Former police chief quits Met
Britain's top anti-terrorist officer - former Norfolk chief constable Andy Hayman - has resigned, it was announced this afternoon.Mr Hayman was facing an investigation over expenses claims and foreign trips with a female police sergeant.
Britain's top anti-terrorist officer - former Norfolk chief constable Andy Hayman - has resigned, it was announced this afternoon.
Mr Hayman was facing an investigation over expenses claims and foreign trips with a female police sergeant.
The Metropolitan Police Authority confirmed last week that a report was being prepared for consideration by the force's professional standards subcommittee.
It was believed Mr Hayman, who left Norfolk in 2005 to take up the high-profile job as the Met's assistant commissioner, was to be asked to explain at least £15,000 in expenses including claims for large amounts of alcohol and entertaining.
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Mr Hayman, whose duties included leading the fight against Islamist terrorism and protecting the Royal family, said of his retirement: “It has been a great honour and privilege to lead Specialist Operations in its challenging work protecting this country from the palpable terrorist threat we face.
"This role requires total commitment in both time and effort and has a considerable impact on your personal life, your family and friends. It also puts you in the spotlight, often in ways that are very hurtful. Recent weeks have seen a series of leaks and unfounded accusations about me, which I have and will continue to refute strongly.”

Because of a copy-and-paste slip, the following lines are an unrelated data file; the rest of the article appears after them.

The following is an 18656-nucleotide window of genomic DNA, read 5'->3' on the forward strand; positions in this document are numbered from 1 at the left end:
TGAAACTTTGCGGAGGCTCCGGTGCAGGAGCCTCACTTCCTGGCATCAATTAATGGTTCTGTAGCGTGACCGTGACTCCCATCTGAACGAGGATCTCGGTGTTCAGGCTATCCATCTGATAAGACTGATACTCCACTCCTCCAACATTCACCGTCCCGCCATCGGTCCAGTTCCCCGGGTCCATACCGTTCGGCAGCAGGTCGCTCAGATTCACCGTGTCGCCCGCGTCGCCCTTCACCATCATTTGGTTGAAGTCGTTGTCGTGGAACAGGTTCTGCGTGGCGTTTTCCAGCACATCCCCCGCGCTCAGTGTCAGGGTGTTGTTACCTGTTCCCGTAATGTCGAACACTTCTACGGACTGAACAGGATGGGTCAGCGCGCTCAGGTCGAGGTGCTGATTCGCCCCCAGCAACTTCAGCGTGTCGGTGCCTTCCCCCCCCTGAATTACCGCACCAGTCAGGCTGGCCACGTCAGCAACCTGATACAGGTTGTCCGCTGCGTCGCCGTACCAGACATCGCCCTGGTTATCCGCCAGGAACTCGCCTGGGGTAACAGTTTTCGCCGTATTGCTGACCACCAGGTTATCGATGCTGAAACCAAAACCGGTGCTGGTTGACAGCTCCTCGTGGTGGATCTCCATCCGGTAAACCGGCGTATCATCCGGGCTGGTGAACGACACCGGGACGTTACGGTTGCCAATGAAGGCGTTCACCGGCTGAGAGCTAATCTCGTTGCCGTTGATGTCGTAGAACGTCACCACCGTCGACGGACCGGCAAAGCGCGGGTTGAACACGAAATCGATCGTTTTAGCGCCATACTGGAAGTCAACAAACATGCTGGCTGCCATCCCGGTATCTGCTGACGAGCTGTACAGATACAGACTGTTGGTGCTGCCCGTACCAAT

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"However, these events take their toll on you personally and I feel now is the right time for me to step aside and for a new person to take over as Assistant Commissioner Specialist Operations and Head of the ACPO Terrorism and Allied Matters business area. I wish my successor and all my colleagues every success in their continued efforts to defend the United Kingdom."
Metropolitan Police Authority chairman Len Duvall said: “Andy Hayman has made enormous strides in building the new national arrangements for counter terrorism, as well as modernising the Specialist Operations Directorate in the Met. He has achieved this during an extremely demanding and difficult period and we all have a lot to thank him for.”
Metropolitan Police Commissioner, Sir Ian Blair said: “Andy Hayman can be very proud of the achievements and successes during his time in charge of Specialist Operations. In this year alone, 37 people have been convicted in terrorist related cases following investigation by the Met. He has also made a significant contribution to the development of policing and the service during his career. I fully understand his decision to leave at this time and wish him well for the future.”